What makes newsThe media gives little coverage to women’s issues regardless of their importance
In 2014, following the conclusion of the National Women’s Conference in which 525 Nepali women activists from the country’s 75 districts participated, I checked the broadsheets for any news coverage and found that only a few had given some space, some had published only a photo, and others had totally ignored it. The event was important enough to be news, as the outputs of the conference would be sent to the Beijing 20 conference representing Nepal’s civil societies; but the broadsheets did not think so.
The lack of news coverage raised questions in me: Why aren’t women’s issues considered to be news? This particular incident made me select ‘media coverage of women’s issues’ for my master’s thesis. My study shows that media coverage of women’s issues in Nepal’s national dailies stood between 5.64 and 7.63 percent in 2015, far below the global average of 24 percent. Last June, I did a weeklong survey of the news coverage by five popular broadsheets, and found out that there were two to eight news stories related to women’s issues out of the 51 to 78 total stories. Things had not changed much since my research in 2015.
Who Makes the News?: Global Media Monitoring Project 2015 said 24 percent of the people heard or read about or seen women subjects in newspaper, television and radio news. The figure hadn’t changed from the 2010 report. In 2000, L’Association des Femmes Journalistes (AFJ) conducted a study on media coverage on women’s issues in 70 countries which revealed that 18 percent of the news quoted women. In 2013 in Britain, 25 million articles published in the last 130 years were analysed in one of the biggest surveys of its kind. It showed that the ratio of male/female content ranged between 6:1 and 3:1 over the period. These findings clearly show that there is underrepresentation of women’s issues in the media worldwide.
Media coverage defines how people perceive the world and what they consider to be important. However, women are rarely given professional coverage in terms of political, sports and economic issues. This has profound consequences on the image of women as competent leaders in society and as role models. It leads to the perpetuation of the patriarchal mode and excludes female sensibility and insight in the decision-making process. Newspapers go on for several pages without mentioning women. Moreover, if the contents of women’s issues are analysed, we find mostly stereotyping or objectification of women rather than coverage of women as change agents or newsmakers.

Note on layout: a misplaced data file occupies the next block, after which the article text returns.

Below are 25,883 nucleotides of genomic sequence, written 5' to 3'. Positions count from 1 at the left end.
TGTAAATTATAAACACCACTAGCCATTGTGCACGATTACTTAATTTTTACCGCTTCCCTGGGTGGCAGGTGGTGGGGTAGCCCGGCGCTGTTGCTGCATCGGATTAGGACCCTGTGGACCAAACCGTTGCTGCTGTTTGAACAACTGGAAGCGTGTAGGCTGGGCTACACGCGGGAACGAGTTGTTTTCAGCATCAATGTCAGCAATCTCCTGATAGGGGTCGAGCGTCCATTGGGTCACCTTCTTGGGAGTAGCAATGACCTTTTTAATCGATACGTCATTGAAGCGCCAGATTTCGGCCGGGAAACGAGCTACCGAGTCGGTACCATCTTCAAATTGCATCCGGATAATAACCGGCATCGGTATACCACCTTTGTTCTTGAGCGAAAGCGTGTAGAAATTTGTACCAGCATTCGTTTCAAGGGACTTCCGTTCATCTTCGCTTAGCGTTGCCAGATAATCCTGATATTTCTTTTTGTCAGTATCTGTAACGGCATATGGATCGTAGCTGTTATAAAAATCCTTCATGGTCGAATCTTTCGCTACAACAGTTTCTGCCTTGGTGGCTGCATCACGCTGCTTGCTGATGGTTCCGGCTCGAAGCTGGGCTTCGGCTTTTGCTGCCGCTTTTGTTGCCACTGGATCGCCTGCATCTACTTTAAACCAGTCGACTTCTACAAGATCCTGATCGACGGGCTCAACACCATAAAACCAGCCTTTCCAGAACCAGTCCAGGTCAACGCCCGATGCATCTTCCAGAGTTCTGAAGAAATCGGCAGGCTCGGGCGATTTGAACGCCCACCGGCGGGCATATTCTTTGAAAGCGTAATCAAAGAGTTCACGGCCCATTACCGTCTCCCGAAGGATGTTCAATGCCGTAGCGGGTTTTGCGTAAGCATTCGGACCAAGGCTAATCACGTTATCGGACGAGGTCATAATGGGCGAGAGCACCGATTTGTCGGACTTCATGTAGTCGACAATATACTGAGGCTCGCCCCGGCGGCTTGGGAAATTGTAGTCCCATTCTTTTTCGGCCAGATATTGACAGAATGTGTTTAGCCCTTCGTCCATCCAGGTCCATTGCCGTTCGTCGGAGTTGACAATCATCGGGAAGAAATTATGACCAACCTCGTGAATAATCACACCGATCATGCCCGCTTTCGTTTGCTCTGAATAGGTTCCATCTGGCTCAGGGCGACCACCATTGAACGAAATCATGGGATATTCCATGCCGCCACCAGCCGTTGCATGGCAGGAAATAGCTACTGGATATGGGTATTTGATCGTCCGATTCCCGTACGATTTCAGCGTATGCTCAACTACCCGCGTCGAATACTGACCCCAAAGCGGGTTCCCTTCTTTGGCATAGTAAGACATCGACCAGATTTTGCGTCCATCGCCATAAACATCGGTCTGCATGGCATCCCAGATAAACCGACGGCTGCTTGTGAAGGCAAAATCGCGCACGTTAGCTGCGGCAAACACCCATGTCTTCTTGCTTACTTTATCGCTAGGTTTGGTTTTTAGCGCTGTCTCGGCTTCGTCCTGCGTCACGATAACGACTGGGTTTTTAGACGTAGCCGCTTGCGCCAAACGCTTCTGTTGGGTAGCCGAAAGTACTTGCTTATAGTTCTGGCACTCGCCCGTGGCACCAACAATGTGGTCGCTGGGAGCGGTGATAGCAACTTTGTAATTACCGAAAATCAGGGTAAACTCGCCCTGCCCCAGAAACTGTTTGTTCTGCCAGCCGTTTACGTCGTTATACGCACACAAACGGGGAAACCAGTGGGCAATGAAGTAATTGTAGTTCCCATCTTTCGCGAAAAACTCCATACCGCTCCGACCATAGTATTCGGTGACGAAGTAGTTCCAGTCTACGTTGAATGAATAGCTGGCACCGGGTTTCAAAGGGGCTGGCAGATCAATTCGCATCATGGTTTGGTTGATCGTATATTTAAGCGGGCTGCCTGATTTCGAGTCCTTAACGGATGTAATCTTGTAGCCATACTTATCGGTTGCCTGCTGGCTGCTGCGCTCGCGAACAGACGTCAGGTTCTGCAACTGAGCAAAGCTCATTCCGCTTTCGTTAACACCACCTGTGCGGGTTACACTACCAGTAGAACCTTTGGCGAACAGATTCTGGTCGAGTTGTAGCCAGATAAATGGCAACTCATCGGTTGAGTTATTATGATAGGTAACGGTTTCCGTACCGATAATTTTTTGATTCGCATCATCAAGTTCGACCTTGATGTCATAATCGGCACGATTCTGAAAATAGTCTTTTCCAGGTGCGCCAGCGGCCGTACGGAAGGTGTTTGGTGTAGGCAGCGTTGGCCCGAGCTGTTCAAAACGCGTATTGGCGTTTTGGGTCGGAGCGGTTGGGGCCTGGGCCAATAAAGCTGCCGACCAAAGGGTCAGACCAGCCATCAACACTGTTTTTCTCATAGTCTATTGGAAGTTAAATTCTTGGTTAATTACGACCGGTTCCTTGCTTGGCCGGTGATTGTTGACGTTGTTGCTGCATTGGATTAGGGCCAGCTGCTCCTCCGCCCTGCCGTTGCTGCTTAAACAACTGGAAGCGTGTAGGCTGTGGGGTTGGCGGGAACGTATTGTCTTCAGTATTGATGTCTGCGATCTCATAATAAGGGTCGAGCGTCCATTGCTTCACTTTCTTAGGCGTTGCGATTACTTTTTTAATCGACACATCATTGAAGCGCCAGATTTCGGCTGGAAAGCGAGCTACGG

Gender stereotyping is one of the most common tactics used by the media to generalise female and male characteristics, personalities and attributes. Researches show that the media portrays women mostly as victims of crime, as vulnerable objects and subject for sympathy or in traditional roles or as glamorous objects in movies and commercials. These stereotypes limit and degrade the image of women and impact both how women perceive themselves and how others see them. Studies carried out in different countries reveal that the media focuses more on female politicians’ looks than their strengths or work. Similarly, sports reporters cover sportswomen’s personal matters and looks rather than focusing on their sporting victories, while the same media highlights sportsmen as achievers and record setters.
The media often objectifies women. Advertisers have been finding different ways to feature women in advertisements to entice buyers; women are even featured in advertisements for male products as hyper-sexualised objects. A study on gender stereotyping in the media revealed that magazines and newspapers depicting sexual norms and stereotypes have a profound influence on the public, particularly on teenagers’ perceptions about sex, body image and social norms. Portrayal of the female image as thin and beautiful has serious implications for the self-conception, identity and social values of women. Watching films, serials and cartoon characters, children perceive gender roles in society, and this influences their mindset in a patriarchal way. Influenced by the gorgeous women presented in the media, small girls aim to win beauty titles rather than aspiring to achieve higher in studies and sports.
Women constitute more than half of the sphere, and when women’s issues are inadequately reported, the media is mirroring only less than 50 percent. Thus, to cover cent percent, the media needs to keep aside its gendered lens, come out of a stereotypical perspective and produce coverage that is complete and diverse, and that reflects the world in a more accurate way. Perhaps media houses too have to take the initiative for gender balanced portrayal by making the editorial desk gender-friendly and using neutral and non-gender specific language.
Prajapati is an MPhil scholar at the School of Education, Kathmandu University